Best of the Week
Most Popular
1. Gold Final Warning: Here Are the Stunning Implications of Plunging Gold Price - P_Radomski_CFA
2.Fed Balance Sheet QE4EVER - Stock Market Trend Forecast Analysis - Nadeem_Walayat
3.UK House Prices, Immigration, and Population Growth Mega Trend Forecast - Part1 - Nadeem_Walayat
4.Gold and Silver Precious Metals Pot Pourri - Rambus_Chartology
5.The Exponential Stocks Bull Market - Nadeem_Walayat
6.Yield Curve Inversion and the Stock Market 2019 - Nadeem_Walayat
7.America's 30 Blocks of Holes - James_Quinn
8.US Presidential Cycle and Stock Market Trend 2019 - Nadeem_Walayat
9.Dear Stocks Bull Market: Happy 10 Year Anniversary! - Troy_Bombardia
10.Britain's Demographic Time Bomb Has Gone Off! - Nadeem_Walayat
Last 7 days
The Global Economy Looks Disturbingly Like Japan Before Its “Lost Decade” - 19th April 19
Growing Bird of Paradise Strelitzia Plants, Pruning and Flower Guide Over 4 Years - 19th April 19
S&P 500’s Downward Reversal or Just Profit-Taking Action? - 18th April 19
US Stock Markets Setting Up For Increased Volatility - 18th April 19
Intel Corporation (INTC) Bullish Structure Favors More Upside - 18th April 19
Low New Zealand Inflation Rate Increases Chance of a Rate Cut - 18th April 19
Online Grocery Shopping Will Go Mainstream as Soon as This Year - 17th April 19
America Dancing On The Crumbling Precipice - 17th April 19
Watch The Financial Sector For The Next Stock Market Topping Pattern - 17th April 19
How Central Bank Gold Buying is Undermining the US Dollar - 17th April 19
Income-Generating Business - 17th April 19
INSOMNIA 64 Birmingham NEC Car Parking Info - 17th April 19
Trump May Regret His Fed Takeover Attempt - 16th April 19
Downside Risk in Gold & Gold Stocks - 16th April 19
Stock Market Melt-Up or Roll Over?…A Look At Two Scenarios - 16th April 19
Is the Stock Market Making a Head and Shoulders Topping Pattern? - 16th April 19
Will Powell’s Dovish Turn Support Gold? - 15th April 19
If History Is Any Indication, Stocks Should Rally Until the Fall of 2020 - 15th April 19
Stocks Get Closer to Last Year’s Record High - 15th April 19
Oil Price May Be Setup For A Move Back to $50 - 15th April 19
Stock Market Ready For A Pause! - 15th April 19
Shopping for Bargain Souvenirs in Fethiye Tuesday Market - Turkey Holidays 2019 - 15th April 19
From US-Sino Talks to New Trade Wars, Weakening Global Economic Prospects - 14th April 19
Stock Market Indexes Race For The New All-Time High - 14th April 19
Why Gold Price Will “Just Explode… in the Blink of an Eye” - 14th April 19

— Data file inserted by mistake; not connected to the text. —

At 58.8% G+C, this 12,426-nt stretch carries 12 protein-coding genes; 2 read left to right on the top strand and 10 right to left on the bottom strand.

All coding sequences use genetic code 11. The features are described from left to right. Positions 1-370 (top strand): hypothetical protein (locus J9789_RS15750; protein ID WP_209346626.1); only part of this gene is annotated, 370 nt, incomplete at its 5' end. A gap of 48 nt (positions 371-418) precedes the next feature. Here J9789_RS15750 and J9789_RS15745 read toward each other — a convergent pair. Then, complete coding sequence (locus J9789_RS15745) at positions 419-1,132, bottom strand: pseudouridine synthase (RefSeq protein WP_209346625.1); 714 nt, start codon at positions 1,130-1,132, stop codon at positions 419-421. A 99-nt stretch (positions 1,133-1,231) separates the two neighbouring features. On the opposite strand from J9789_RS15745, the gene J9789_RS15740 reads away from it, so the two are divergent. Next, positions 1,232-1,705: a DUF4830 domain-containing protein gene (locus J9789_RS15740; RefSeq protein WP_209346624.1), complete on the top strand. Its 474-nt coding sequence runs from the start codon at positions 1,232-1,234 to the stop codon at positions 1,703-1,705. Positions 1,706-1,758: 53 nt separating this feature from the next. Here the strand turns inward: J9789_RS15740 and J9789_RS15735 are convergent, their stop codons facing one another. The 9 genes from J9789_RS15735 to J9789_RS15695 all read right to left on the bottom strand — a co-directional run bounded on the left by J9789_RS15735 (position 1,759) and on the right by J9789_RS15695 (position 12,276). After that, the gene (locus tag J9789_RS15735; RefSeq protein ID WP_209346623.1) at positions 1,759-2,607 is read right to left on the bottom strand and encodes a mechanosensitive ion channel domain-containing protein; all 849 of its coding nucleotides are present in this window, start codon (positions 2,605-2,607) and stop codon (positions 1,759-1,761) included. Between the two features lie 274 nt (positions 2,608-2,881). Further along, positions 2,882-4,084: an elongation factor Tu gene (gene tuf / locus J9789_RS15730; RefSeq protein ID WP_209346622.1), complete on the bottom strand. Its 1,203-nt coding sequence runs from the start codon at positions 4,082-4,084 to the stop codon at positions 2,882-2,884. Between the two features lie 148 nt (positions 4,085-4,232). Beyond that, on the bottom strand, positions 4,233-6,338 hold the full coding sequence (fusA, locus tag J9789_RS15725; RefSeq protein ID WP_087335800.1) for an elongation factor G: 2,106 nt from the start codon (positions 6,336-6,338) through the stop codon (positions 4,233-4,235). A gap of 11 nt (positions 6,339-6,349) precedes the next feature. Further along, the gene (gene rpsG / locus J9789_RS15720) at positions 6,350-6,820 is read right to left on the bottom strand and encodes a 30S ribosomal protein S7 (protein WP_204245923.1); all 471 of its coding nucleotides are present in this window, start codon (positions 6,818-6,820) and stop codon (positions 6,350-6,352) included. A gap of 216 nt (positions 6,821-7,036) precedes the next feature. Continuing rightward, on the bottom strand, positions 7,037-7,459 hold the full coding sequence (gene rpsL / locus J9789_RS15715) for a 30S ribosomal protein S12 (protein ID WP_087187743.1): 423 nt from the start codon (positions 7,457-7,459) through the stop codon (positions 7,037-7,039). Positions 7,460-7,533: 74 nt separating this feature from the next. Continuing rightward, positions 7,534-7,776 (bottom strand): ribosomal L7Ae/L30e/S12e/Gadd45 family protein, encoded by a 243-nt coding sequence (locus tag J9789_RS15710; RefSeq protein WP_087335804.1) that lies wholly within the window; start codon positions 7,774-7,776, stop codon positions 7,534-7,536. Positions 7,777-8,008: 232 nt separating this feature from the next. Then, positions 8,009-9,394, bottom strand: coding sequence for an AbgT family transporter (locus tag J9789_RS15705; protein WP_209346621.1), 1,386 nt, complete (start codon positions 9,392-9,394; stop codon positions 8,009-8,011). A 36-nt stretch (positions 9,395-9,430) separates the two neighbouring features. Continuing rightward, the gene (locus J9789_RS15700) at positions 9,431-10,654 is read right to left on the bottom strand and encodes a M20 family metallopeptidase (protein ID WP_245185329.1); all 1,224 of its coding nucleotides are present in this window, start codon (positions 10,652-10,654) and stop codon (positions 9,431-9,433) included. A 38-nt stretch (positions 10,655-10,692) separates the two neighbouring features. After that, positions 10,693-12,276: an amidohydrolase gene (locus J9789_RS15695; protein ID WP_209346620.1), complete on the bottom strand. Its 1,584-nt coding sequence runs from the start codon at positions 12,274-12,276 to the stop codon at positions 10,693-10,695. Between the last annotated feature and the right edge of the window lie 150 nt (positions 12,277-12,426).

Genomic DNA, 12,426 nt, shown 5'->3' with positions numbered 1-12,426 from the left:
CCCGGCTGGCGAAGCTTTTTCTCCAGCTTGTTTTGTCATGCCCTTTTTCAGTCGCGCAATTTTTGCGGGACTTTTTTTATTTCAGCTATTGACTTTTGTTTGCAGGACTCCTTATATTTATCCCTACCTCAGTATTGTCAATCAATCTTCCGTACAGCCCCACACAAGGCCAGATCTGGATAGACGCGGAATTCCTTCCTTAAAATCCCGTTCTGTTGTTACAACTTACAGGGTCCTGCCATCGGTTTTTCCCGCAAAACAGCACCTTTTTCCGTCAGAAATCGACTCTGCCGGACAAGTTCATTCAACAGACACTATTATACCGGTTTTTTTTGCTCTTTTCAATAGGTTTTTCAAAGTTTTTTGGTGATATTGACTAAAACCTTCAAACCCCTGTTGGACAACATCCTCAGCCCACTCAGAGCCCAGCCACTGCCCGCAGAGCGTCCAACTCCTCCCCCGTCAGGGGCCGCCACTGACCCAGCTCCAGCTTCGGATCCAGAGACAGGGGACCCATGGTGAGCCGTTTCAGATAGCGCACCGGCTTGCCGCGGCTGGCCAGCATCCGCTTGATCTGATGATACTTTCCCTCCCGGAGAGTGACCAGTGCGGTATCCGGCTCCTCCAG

Market Oracle FREE Newsletter

Top 10 AI Stocks Investing to Profit from the Machine Intelligence Mega-trend

India Worries as China Builds Ports in South Asia

Economics / China Economy Feb 16, 2010 - 08:46 AM GMT

By: Trader_Mark

Economics

Best Financial Markets Analysis ArticleContinued signs of stress among the 2 developing Asian powers.  Not the first sign that China's new heavyweight status is causing consternation.  [Dec 15, 2009: China's Economic Power Unsettles Neighbors] [Jun 13, 2009: Australia in Perfect Position Aside China, but at a Cost?]  China appears to be following the same strategy in South Asia that it has taken in Africa ....


Via NYT:
  • For years, ships from other countries, laden with oil, machinery, clothes and cargo, sped past this small town (Hambanato, Sri Lanka) near India as part of the world’s brisk trade with China.  Now, China is investing millions to turn this fishing hamlet into a booming new port, furthering an ambitious trading strategy in South Asia that is reshaping the region and forcing India to rethink relations with its neighbors.
  • China’s Export-Import Bank is financing 85 percent of the cost of the $1 billion project, and China Harbour Engineering, which is part of a state-owned company, is building it. Similar arrangements have been struck for an international airport being built nearby.
  • Mr. Rajapaksa has said he offered the Hambantota port project first to India, but officials there turned it down. In an interview, Jaliya Wickramasuriya, Sri Lanka’s ambassador to the United States, said the country looked for investors in America and around the world, but China offered the best terms.  Still, Sri Lankan officials have refused to disclose information that would allow analysts to compare China’s proposals with those submitted by other bidders. The country has also kept private details about other projects that are being financed and built by China, including a power plant, an arts center and a special economic zone.